In the wake of Hurricane Harvey and Hurricane Irma’s devastation of Texas and Florida in the past few weeks, Gov. Dannell Malloy and New Haven Mayor Toni Harp are urging the citizens of Connecticut to prepare for a storm to reach the Northeast.

In the midst of hurricane season, which runs from June 1 to Nov. 30, Harp and Malloy held a press conference Tuesday along with the Department of Emergency Services and Public Protection Commissioner Dora Schrir suggesting that residents create preparations in the event of an emergency. Since 2011, Connecticut has experienced six storms recognized by the president as major disasters, a designation relevant to national recovery funding. After each one, the state has built more infrastructure to deal with future storms, so residents should not be concerned, Malloy said.

“We should always have preparations in place — the time to prepare for the possibility of any major storm impacting our communities is now, not when it is just days away,” Malloy said in a press release.

The officials promoted a new app, CTPrepares, that includes several features to assist residents before, during and after a storm. The app, available on iOS and Android, includes preparation guides for multiple types of natural disasters with step-by-step instructions on how to stay safe during these emergencies and what to do once the storm subsides. CTPrepares also includes a list of state contacts and a feature for users to mark themselves as “safe” to family and friends if caught in a storm.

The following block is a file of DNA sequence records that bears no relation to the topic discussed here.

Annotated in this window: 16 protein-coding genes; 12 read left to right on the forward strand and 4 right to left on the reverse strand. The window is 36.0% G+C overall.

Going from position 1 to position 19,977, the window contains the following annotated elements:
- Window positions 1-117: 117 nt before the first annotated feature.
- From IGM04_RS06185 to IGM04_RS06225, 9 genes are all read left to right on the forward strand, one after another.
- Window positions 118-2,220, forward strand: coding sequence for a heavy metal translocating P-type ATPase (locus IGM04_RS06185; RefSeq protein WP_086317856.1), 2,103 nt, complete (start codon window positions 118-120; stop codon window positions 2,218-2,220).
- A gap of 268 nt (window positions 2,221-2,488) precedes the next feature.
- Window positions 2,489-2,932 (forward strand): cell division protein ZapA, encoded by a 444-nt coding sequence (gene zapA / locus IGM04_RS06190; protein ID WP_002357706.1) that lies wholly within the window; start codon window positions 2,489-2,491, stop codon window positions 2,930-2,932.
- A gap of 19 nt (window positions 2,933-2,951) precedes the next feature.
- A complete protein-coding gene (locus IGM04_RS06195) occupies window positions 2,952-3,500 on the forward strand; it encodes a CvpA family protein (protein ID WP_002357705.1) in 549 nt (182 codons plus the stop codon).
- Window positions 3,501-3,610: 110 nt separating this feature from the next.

The issue of hurricane preparedness has garnered renewed attention this month following the quick succession of Hurricanes Harvey and Irma, two deadly storms that made landfall on the Southern portions of the United States this month. The widespread flooding caused by these storms left many nonevacuated residents stranded without food, water or power and at risk of drowning.

Harp used these disasters as a warning to the citizens of New Haven and the state of Connecticut as a whole.

“As literally millions of Texas residents have learned, there is no such thing as being overly prepared,” she said at the press conference.

This is a sentiment that Malloy echoed, saying that even though it is too soon to be sure if Hurricane Irma or another hurricane will hit Connecticut this season, it is not too early for citizens and the local governments to begin preparations in the case one does occur.

Schrir suggested that as part of these preparations, citizens familiarize themselves with local evacuation routes and with which parts of the state’s infrastructure to avoid in the event of a storm surge.

Malloy’s office also distributed a list of important items to include in an emergency kit such as flashlights, nonperishable foods, water and first-aid kits.

Jesse Nadel